“For the rod, I opt for split grips from the MHX Winn Grips series. The patented WinnDry polymer stays tacky and secures to the touch no matter how wet or cold or sweaty the conditions. They relieve stress on my arm joints and give me better control over my casts.”

Mud Hole worked with Winn to develop this proprietary grip series. The rear grip—the grip behind the reel seat—has a slight bulge. It’s the most popular grip shape Mud Hole sells today and is comfortable for many hands.

“I also like the new Swell-designed grips that Winn added to its split-grip selection recently for the same reason. I used to get the Winn Straight Taper grip to bulge similarly by strategically adding tape beneath the grip, but the Swell design captures the right contour.”

He said he uses two hands for longer casts, and likes the thicker dimensions of the MHX Winn fighting butt.

Adams prefers split grips for most bass rods.

“Full-length grips serve me better on my flipping and crankbait rods that I typically lay against the side of my body. But for most of my other bass rods, I employ split grips.”

Guide choice
For guides, he uses Fuji BLNAG and BLAG Alconite Casting Guides.

“Fuji Alconite guides have a ceramic ring and a 316 stainless steel frame so I can use the same rods in saltwater for redfish, too. The BLNAG guide, size 6, is double-footed and I use it as a stripper guide closest to the reel.”

Adams runs BLAG single-foot guides in a size 5 out to the tip.

“These guides bridge that gap between very small micro-guides and traditional guides,” he said. “Though I don’t tie a fluorocarbon leader to my braid when fishing swim jigs, the size 5 guides give me the flexibility to do so.”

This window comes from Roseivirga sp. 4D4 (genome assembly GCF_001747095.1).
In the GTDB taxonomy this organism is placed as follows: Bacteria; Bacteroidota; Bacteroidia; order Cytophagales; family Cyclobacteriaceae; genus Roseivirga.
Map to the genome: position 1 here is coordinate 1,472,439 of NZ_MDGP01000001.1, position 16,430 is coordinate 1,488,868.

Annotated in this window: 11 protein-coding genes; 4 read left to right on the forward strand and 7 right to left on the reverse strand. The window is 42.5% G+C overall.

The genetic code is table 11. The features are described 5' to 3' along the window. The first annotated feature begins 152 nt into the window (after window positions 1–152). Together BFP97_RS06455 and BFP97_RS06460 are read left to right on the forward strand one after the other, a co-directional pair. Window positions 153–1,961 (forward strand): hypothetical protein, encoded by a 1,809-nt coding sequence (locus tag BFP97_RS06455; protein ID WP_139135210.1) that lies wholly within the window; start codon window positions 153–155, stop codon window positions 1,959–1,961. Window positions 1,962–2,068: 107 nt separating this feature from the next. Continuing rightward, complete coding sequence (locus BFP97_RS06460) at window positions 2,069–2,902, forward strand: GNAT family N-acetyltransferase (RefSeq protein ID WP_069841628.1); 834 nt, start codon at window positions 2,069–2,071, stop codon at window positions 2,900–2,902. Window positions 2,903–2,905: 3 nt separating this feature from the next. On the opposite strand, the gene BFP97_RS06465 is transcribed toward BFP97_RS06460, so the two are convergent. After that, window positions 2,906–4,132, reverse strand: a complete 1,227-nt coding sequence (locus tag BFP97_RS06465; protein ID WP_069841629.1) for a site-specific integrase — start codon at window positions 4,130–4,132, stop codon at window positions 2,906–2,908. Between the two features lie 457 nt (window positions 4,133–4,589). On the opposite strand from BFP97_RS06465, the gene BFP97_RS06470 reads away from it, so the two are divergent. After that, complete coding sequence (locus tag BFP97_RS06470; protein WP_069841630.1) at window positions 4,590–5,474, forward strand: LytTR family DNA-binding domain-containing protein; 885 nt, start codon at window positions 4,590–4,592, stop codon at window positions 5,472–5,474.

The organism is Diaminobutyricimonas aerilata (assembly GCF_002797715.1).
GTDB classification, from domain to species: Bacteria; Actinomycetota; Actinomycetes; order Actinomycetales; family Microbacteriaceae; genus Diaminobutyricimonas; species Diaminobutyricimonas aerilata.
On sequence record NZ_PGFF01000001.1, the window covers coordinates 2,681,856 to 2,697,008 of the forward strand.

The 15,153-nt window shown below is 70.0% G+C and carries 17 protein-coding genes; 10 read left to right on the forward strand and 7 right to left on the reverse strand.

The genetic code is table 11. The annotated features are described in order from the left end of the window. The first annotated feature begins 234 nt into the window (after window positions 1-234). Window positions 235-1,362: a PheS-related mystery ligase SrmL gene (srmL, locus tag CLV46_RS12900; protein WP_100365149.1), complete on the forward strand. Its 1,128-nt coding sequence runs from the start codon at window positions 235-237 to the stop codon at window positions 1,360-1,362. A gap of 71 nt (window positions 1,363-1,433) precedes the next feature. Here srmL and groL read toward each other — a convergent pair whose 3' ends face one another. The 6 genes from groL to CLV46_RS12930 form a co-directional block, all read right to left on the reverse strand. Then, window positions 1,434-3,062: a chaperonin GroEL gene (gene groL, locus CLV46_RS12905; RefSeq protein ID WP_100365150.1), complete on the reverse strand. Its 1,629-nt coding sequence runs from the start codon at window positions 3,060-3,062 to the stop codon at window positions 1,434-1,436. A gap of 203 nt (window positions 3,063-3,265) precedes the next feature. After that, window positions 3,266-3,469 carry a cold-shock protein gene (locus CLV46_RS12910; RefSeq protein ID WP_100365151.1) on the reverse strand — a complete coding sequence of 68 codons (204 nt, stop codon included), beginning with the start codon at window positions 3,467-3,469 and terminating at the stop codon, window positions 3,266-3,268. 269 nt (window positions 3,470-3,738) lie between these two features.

Alconite can withstand the punishment of braid and works with fluorocarbon or monofilament lines.

“They can take considerable abuse without splitting or cracking. Line lasts longer with them, too; braid doesn’t wear or fade as quickly.”

He says with the stainless steel frames, these guides have a little “forgiveness,” so if they bend or get stepped on they usually can be bent back into their shape.

Reel Seats
“Fuji ECSM Graphite Blank-Exposed Reel Seats boil down primarily to personal preference. I like a reel seat that exposes the blank for better feel, but I’m not totally comfortable with a skeletal reel seat design.”

With this seat, Adams says he gets a full-body reel seat that still exposes a small section of the rod blank.

“I am not against a skeletal reel seat. This is solely a personal preference, based on the way I hold the reel. “

He goes with the same reel seat with every rod these days.

“The reel seat size will vary with the blank and handle length. The latter determines where I position the reel seat. I want all my rods to feel the same in my hand when I pick them up. No matter what the power and action of that rod is, I want the same feel in my hand.”

That was the thinking that went into their rod design.

“I try to take a similar approach with every rod I build today. Upfront thinking and research is critical to unlocking the formula for a rod made to the task—made just for you.”